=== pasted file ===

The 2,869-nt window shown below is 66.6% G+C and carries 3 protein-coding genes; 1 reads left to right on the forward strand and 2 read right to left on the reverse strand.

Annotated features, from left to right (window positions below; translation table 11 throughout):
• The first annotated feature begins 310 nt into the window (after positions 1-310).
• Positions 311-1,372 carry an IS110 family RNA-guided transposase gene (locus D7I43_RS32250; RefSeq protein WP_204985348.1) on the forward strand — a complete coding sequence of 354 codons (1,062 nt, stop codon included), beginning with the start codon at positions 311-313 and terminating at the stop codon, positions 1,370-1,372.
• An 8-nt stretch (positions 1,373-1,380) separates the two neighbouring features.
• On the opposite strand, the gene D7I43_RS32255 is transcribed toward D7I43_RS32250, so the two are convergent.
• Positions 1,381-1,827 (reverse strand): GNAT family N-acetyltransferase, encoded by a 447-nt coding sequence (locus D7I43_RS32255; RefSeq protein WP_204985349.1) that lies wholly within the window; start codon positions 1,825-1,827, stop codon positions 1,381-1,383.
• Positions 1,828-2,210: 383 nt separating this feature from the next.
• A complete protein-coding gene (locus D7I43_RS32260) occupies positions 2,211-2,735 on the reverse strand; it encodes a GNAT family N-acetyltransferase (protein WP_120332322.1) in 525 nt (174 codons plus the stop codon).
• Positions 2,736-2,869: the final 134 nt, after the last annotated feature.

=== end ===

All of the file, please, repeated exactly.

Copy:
The 2,869-nt window shown below is 66.6% G+C and carries 3 protein-coding genes; 1 reads left to right on the forward strand and 2 read right to left on the reverse strand.

Annotated features, from left to right (window positions below; translation table 11 throughout):
• The first annotated feature begins 310 nt into the window (after positions 1-310).
• Positions 311-1,372 carry an IS110 family RNA-guided transposase gene (locus D7I43_RS32250; RefSeq protein WP_204985348.1) on the forward strand — a complete coding sequence of 354 codons (1,062 nt, stop codon included), beginning with the start codon at positions 311-313 and terminating at the stop codon, positions 1,370-1,372.
• An 8-nt stretch (positions 1,373-1,380) separates the two neighbouring features.
• On the opposite strand, the gene D7I43_RS32255 is transcribed toward D7I43_RS32250, so the two are convergent.
• Positions 1,381-1,827 (reverse strand): GNAT family N-acetyltransferase, encoded by a 447-nt coding sequence (locus D7I43_RS32255; RefSeq protein WP_204985349.1) that lies wholly within the window; start codon positions 1,825-1,827, stop codon positions 1,381-1,383.
• Positions 1,828-2,210: 383 nt separating this feature from the next.
• A complete protein-coding gene (locus D7I43_RS32260) occupies positions 2,211-2,735 on the reverse strand; it encodes a GNAT family N-acetyltransferase (protein WP_120332322.1) in 525 nt (174 codons plus the stop codon).
• Positions 2,736-2,869: the final 134 nt, after the last annotated feature.